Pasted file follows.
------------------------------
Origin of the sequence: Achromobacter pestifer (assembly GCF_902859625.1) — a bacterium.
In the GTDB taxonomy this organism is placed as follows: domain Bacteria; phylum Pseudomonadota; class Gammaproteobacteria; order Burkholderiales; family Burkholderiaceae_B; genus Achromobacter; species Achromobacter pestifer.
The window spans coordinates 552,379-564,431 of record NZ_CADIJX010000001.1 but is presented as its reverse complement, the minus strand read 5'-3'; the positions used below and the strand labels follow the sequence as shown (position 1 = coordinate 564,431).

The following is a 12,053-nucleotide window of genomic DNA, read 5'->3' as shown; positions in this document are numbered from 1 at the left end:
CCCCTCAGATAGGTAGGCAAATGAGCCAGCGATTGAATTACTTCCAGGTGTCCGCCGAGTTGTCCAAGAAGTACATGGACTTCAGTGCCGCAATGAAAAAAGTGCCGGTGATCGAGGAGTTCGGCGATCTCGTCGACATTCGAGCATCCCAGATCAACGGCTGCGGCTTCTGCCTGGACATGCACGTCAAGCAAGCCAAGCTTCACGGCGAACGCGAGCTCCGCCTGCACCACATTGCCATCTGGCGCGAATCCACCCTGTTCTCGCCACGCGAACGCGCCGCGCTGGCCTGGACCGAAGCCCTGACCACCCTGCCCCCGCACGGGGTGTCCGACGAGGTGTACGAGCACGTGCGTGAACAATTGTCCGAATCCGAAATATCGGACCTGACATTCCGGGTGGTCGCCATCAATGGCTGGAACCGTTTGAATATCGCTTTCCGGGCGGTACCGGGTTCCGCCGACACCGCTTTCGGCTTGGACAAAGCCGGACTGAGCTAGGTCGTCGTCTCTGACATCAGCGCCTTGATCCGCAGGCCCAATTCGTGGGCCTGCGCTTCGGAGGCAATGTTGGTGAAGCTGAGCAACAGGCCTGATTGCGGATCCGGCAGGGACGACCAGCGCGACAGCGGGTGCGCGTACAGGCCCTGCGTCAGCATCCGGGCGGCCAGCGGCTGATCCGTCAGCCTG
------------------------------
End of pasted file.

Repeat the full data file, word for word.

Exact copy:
Origin of the sequence: Achromobacter pestifer (assembly GCF_902859625.1) — a bacterium.
In the GTDB taxonomy this organism is placed as follows: domain Bacteria; phylum Pseudomonadota; class Gammaproteobacteria; order Burkholderiales; family Burkholderiaceae_B; genus Achromobacter; species Achromobacter pestifer.
The window spans coordinates 552,379-564,431 of record NZ_CADIJX010000001.1 but is presented as its reverse complement, the minus strand read 5'-3'; the positions used below and the strand labels follow the sequence as shown (position 1 = coordinate 564,431).

The following is a 12,053-nucleotide window of genomic DNA, read 5'->3' as shown; positions in this document are numbered from 1 at the left end:
CCCCTCAGATAGGTAGGCAAATGAGCCAGCGATTGAATTACTTCCAGGTGTCCGCCGAGTTGTCCAAGAAGTACATGGACTTCAGTGCCGCAATGAAAAAAGTGCCGGTGATCGAGGAGTTCGGCGATCTCGTCGACATTCGAGCATCCCAGATCAACGGCTGCGGCTTCTGCCTGGACATGCACGTCAAGCAAGCCAAGCTTCACGGCGAACGCGAGCTCCGCCTGCACCACATTGCCATCTGGCGCGAATCCACCCTGTTCTCGCCACGCGAACGCGCCGCGCTGGCCTGGACCGAAGCCCTGACCACCCTGCCCCCGCACGGGGTGTCCGACGAGGTGTACGAGCACGTGCGTGAACAATTGTCCGAATCCGAAATATCGGACCTGACATTCCGGGTGGTCGCCATCAATGGCTGGAACCGTTTGAATATCGCTTTCCGGGCGGTACCGGGTTCCGCCGACACCGCTTTCGGCTTGGACAAAGCCGGACTGAGCTAGGTCGTCGTCTCTGACATCAGCGCCTTGATCCGCAGGCCCAATTCGTGGGCCTGCGCTTCGGAGGCAATGTTGGTGAAGCTGAGCAACAGGCCTGATTGCGGATCCGGCAGGGACGACCAGCGCGACAGCGGGTGCGCGTACAGGCCCTGCGTCAGCATCCGGGCGGCCAGCGGCTGATCCGTCAGCCTG